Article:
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Before and after: New photos show remarkable recovery at California’s most beleaguered reservoir

California’s drought-stricken reservoirs have seen a remarkable recovery after a barrage of storms lashed the state last month. Officials say it’s a much-needed improvement after hovering at critically low levels for the past several years.

Lake Oroville, California’s most beleaguered and second-largest reservoir, saw a huge boost after the climate change-fueled megadrought sucked away nearly all of its water supply.

Before-and-after photos show incredible improvement at the reservoir, which as of this week stood at 115% of the historical average for the date — a notable jump from just 61% in February 2021 and 77% in 2022.

The before images show a “bathtub ring” of dirt around the edge of the lake, marking how far the water levels had fallen. By late January, the after images showed the bathtub ring was underwater once again.

“However, for every day it doesn’t rain or snow during our wettest months, we are drying out,” Margaret Mohr, deputy director of communications for the California Department of Water Resources, told CNN.

“A lot of uncertainty remains about the next two months and water managers are maintaining reservoirs to hold as much water supply as possible while also managing flood control requirements and preparing for spring runoff.

California has spent years in desperate need of rain to replenish its reservoirs. The situation was so dire at Lake Oroville in August 2021, a major hydroelectric power plant was forced to shut down for the first time since it opened in 1967 due to low water levels.

The reservoir plunged to just 24% of total capacity in 2021. The lake’s water level sat well below boat ramps and exposed intake pipes, which are used to send water to power the plant.

Shutting down the Edward Hyatt Power Plant served as a wake-up call to how significant the drought had become.

The plant is the fourth-largest hydroelectric energy producer statewide, according to the California Energy Commission, with the ability to power up to 800,000 homes when operating at full capacity. About 13% of the state’s electricity was generated by hydroelectric power plants as of 2018.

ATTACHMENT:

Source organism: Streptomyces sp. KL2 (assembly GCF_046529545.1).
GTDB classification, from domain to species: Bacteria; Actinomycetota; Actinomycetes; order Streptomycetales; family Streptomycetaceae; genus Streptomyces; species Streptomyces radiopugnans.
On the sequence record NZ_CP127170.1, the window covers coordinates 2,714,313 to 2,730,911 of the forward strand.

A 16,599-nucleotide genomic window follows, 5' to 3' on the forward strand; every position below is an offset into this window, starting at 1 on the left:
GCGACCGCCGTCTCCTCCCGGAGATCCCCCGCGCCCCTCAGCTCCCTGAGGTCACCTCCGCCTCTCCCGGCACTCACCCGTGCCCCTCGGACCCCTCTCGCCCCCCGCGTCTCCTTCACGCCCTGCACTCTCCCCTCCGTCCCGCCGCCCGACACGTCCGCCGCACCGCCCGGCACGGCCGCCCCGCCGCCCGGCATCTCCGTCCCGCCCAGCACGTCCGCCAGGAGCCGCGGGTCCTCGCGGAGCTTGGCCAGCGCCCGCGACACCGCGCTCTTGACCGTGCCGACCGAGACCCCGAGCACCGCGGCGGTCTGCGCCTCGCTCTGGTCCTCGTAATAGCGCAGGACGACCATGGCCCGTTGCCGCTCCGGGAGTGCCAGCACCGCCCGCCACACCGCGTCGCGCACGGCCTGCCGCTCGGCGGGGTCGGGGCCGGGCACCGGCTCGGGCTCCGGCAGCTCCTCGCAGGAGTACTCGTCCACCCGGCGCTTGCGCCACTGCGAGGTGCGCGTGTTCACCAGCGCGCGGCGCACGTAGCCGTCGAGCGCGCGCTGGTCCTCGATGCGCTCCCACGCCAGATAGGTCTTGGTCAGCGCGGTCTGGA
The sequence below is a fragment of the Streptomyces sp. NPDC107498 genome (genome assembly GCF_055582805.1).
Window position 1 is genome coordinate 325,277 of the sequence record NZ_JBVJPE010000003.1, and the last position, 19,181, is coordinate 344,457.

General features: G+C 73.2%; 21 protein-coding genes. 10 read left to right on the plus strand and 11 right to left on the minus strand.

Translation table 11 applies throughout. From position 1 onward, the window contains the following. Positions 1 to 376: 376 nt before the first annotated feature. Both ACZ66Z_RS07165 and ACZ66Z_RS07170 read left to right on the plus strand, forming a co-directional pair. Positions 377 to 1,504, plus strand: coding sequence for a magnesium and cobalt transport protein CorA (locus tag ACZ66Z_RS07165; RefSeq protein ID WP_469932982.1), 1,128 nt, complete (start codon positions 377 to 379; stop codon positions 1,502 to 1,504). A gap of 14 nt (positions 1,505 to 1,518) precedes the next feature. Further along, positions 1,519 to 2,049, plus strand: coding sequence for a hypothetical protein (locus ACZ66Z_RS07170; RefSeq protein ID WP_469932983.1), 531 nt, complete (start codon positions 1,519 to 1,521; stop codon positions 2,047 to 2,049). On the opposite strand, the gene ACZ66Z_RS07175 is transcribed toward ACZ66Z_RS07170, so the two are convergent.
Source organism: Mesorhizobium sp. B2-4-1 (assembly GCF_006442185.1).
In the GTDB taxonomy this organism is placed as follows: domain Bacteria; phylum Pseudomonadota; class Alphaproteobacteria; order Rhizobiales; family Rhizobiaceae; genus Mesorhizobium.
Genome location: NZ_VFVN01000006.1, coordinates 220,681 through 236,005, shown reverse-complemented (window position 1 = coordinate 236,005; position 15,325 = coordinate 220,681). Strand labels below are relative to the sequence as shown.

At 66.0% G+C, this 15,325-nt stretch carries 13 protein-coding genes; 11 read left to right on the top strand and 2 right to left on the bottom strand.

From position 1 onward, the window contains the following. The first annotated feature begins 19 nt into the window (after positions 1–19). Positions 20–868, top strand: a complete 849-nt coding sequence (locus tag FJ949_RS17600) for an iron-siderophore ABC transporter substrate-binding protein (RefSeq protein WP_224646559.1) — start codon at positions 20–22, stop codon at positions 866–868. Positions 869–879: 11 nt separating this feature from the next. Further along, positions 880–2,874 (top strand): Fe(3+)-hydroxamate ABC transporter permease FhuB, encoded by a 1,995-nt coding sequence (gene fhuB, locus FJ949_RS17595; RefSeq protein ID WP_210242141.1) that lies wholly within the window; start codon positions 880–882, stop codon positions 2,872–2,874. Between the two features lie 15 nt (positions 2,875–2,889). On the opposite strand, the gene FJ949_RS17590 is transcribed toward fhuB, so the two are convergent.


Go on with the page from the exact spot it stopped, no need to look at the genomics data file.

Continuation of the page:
Although Oroville’s water levels remained well below average in 2022, storms last winter brought record-breaking precipitation to the Sierra Nevada, which gave the lake’s levels a much-needed boost.

The California Department of Water Resources operates the State Water Project system, which includes Lake Oroville, and provides water to 29 public water agencies serving 27 million Californians and 750,000 acres of farmland.

As the drought continued across much of the state, officials still had to figure out a way to conserve California’s rapidly dwindling water supply. They announced in May 2022 water agencies relying on the state project would only receive 5% of water requests, which went into effect in December 2022 and was supposed to go through this year.

The water agencies were urged to enact mandatory water use restrictions to make their available supplies last.

After this winter’s storms, California state water officials announced at the end of January it will increase allocated water deliveries to 30% of requested water supplies this year.

The State Water Project’s two largest reservoirs — Lake Oroville and San Luis — gained a total of 1.62 million acre-feet of water, which is roughly enough water for 5.6 million households for an entire year. An acre-foot is the amount of water needed to one acre a foot deep — roughly 326,000 gallons.

While the boost in water levels in Lake Oroville presents good news for California residents and farmers who rely on the reservoir, experts have said the state is going to need a lot more precipitation to make up for the yearslong deficit from the historic Western drought.

Groundwater, in particular, has been much slower to recover than reservoirs. These underground aquifers, which much of California’s Central Valley relies on, still have a long way to go before they are completely replenished from the prolonged, unrelenting drought.

Karla Nemeth, director of the Department of Water Resources, warned during the state’s February 1 snowpack survey this month was not looking promising for more rain and snow.

“I will point out that this is a traditional wet month that is actually starting off pretty dry — and given where the forecasts are, that dryness is expected to continue,” she said.

“What is happening with climate is the timing of that peak [precipitation] is also changing,” Nemeth added. “So we really don’t know, here on February 1, whether or not this is the peak of our snowpack — and those are really important data points that help us manage water in California.”

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